Hospitals fit into the definition given by MoH Consolidation Ordinance No. 1/201735: a healthcare establishment is a “delimited and permanent physical space where human health actions and services are performed under technical responsibility”.
The purpose of CNES is the structuring and the preparation of public policies in healthcare. As explained in 3.1, private hospitals are also part of the Brazilian healthcare system as supplementary health establishments.
Therefore, registration before CNES is necessary prior to the health establishment’s operation and such enrollment needs to be frequently updated, as condition to maintain operations.
30Decree No. 20,931/1932, sections 24 and 28.
31CFM Resolution No. 997/1980, section 11.
32CFM Resolution No. 997/1980, section 3.
33CFM Resolution No. 997/1980, section 2.
34Decree No. 20,931/1932, section 24.
35MoH Consolidation Ordinance No. 1/2017, section 360, II.
3.2.5. REGULARIZATION OF PHARMACIES AND DRUGSTORES
In Brazil, pharmacies and drugstores are subject to: (i) federal health legislation; (ii) regulations issued by Anvisa; (iii) state and municipal (local) legislation; and (iv) regulation and ethical standards provided by the Federal Council of Pharmacy (“CFF”).
Federal health legislation sets that drugstores need to have permits and licenses for operation36, which are Operating Permit (AFE) and a Special Permit (AE), the latter due to controlled drugs or substances, as issued by Anvisa pursuant to Anvisa Resolution No. 275/2019, as well as local sanitary license.
Furthermore, the drugstore or drug dispensary should be registered with the Regional Council of Pharmacy where it is located (“CRF”), as well as have a technical responsible party duly registered at such CRF37.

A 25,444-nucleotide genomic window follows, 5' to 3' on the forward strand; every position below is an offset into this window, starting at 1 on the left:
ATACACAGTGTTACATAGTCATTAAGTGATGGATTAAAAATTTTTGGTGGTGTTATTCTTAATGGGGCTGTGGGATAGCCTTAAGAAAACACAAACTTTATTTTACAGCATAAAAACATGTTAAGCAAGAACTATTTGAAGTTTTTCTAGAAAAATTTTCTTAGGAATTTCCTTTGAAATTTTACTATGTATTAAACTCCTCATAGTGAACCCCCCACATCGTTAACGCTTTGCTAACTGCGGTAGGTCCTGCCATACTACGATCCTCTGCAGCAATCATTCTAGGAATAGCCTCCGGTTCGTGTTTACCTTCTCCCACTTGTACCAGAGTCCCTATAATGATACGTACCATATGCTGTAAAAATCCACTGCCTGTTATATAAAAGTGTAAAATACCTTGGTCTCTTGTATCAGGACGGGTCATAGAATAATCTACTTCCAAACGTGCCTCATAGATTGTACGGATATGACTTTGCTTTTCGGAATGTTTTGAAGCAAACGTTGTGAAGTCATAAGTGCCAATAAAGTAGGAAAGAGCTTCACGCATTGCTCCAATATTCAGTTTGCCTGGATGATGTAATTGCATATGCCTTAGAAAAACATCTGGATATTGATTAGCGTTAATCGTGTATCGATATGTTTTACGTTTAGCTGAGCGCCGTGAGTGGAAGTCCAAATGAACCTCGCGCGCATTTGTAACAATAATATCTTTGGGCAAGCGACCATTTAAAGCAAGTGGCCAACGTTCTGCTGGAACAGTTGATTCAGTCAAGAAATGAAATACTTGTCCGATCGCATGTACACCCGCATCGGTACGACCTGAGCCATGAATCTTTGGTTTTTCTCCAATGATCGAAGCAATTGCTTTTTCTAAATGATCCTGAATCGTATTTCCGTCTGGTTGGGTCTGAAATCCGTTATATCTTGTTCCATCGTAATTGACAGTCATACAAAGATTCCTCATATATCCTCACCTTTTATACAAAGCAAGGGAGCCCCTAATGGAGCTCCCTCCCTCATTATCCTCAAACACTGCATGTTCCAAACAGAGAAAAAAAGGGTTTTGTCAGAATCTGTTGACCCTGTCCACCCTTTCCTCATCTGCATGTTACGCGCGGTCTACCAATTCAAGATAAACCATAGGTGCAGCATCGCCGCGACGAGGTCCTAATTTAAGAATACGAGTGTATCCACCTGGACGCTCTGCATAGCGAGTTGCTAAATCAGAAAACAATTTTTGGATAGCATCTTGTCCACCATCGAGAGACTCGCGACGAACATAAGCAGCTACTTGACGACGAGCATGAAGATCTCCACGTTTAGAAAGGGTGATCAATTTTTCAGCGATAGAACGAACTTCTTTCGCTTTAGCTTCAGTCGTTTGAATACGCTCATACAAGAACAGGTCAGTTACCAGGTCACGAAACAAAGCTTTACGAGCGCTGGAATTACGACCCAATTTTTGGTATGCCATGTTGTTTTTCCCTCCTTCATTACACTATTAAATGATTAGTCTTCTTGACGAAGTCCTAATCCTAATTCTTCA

If the activities of the drugstore or the drug dispensary involve drugs or substances controlled by the Federal Police, by the Civil Police or by the Brazilian Army, besides from obtaining an AE before Anvisa, additional licenses may be necessary.
3.2.6. OBTAINING APPROVAL FOR THE HOSPITAL BASIC ARCHITECTURAL PROJECT
Prior to construction, expansion, renovation and/or adaptation, all health facilities need to have the corresponding Basic Architectural Project (“BAP”), approved by the local sanitary surveillance authorities.
Anvisa Resolution No. 51/2011 and Anvisa Resolution No. 50/2002 list the technical requirements to the BAP regarding architectural and engineering standards and determine that the BAP needs to be filed at the competent State or Municipality authorities, depending on the location, for the issuance of a technical opinion.
The construction, expansion, renovation, or adaptation must be carried out in accordance with the BAP as approved by the authorities. At the end of the construction/renovation, the person responsible for carrying it out and the legal representative of the healthcare facility need to sign a Liability Term claiming that the construction has been carried out in compliance with the BAP. Sanitary surveillance authorities can make inspections at any time in order to check these measures.
36Federal Law 13,021/2014, Section 6.
37CFF Resolution No. 638/2017, section 43 and following sections.
Authors: Marcio Mello Baptista e Bárbara Bassani de Souza
Partner in TozziniFreire’s Life Sciences and Healthcare practice group and Doctor of Laws from USP (Universidade de São Paulo), Marco Aurélio has broad experience in regulatory matters and administrative health regulatory proceedings. He assists clients in several sectors of the industry, besides assisting health service providers. He also acts in regulatory consulting and administrative proceedings, especially before Anvisa (Brazilian Health Regulatory Agency) and MAPA (Brazilian Ministry of Agriculture, Livestock and Food Supply), as well as in matters involving the licensing and registration of products subject to health surveillance, new technologies, the launch of new products in the Brazilian market and drug recall.